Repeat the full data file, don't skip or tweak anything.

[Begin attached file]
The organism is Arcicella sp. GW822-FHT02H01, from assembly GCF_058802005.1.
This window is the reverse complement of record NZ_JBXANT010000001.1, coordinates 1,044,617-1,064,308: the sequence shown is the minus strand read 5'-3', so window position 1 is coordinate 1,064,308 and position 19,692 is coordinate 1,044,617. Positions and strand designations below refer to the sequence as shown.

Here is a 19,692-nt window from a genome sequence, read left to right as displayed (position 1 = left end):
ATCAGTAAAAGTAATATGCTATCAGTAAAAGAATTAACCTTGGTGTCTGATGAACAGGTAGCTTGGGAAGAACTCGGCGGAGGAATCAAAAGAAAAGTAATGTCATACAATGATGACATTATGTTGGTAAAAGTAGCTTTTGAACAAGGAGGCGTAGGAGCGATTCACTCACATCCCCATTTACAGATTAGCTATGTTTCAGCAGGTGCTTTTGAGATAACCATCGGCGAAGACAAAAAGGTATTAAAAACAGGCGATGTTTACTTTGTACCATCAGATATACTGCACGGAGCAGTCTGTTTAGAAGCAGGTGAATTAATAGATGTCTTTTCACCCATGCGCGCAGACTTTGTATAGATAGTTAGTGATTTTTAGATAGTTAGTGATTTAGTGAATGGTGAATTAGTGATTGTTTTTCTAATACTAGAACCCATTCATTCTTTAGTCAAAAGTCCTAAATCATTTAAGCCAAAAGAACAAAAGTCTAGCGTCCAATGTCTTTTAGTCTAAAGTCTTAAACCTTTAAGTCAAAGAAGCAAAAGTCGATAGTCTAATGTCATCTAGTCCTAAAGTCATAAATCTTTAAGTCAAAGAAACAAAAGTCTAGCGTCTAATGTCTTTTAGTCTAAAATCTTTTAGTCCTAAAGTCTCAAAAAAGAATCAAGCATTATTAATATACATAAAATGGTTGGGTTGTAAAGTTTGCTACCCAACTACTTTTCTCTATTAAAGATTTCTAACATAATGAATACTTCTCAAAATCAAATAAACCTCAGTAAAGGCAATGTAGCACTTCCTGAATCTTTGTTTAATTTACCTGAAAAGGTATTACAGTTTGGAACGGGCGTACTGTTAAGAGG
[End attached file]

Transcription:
The organism is Arcicella sp. GW822-FHT02H01, from assembly GCF_058802005.1.
This window is the reverse complement of record NZ_JBXANT010000001.1, coordinates 1,044,617-1,064,308: the sequence shown is the minus strand read 5'-3', so window position 1 is coordinate 1,064,308 and position 19,692 is coordinate 1,044,617. Positions and strand designations below refer to the sequence as shown.

Here is a 19,692-nt window from a genome sequence, read left to right as displayed (position 1 = left end):
ATCAGTAAAAGTAATATGCTATCAGTAAAAGAATTAACCTTGGTGTCTGATGAACAGGTAGCTTGGGAAGAACTCGGCGGAGGAATCAAAAGAAAAGTAATGTCATACAATGATGACATTATGTTGGTAAAAGTAGCTTTTGAACAAGGAGGCGTAGGAGCGATTCACTCACATCCCCATTTACAGATTAGCTATGTTTCAGCAGGTGCTTTTGAGATAACCATCGGCGAAGACAAAAAGGTATTAAAAACAGGCGATGTTTACTTTGTACCATCAGATATACTGCACGGAGCAGTCTGTTTAGAAGCAGGTGAATTAATAGATGTCTTTTCACCCATGCGCGCAGACTTTGTATAGATAGTTAGTGATTTTTAGATAGTTAGTGATTTAGTGAATGGTGAATTAGTGATTGTTTTTCTAATACTAGAACCCATTCATTCTTTAGTCAAAAGTCCTAAATCATTTAAGCCAAAAGAACAAAAGTCTAGCGTCCAATGTCTTTTAGTCTAAAGTCTTAAACCTTTAAGTCAAAGAAGCAAAAGTCGATAGTCTAATGTCATCTAGTCCTAAAGTCATAAATCTTTAAGTCAAAGAAACAAAAGTCTAGCGTCTAATGTCTTTTAGTCTAAAATCTTTTAGTCCTAAAGTCTCAAAAAAGAATCAAGCATTATTAATATACATAAAATGGTTGGGTTGTAAAGTTTGCTACCCAACTACTTTTCTCTATTAAAGATTTCTAACATAATGAATACTTCTCAAAATCAAATAAACCTCAGTAAAGGCAATGTAGCACTTCCTGAATCTTTGTTTAATTTACCTGAAAAGGTATTACAGTTTGGAACGGGCGTACTGTTAAGAGG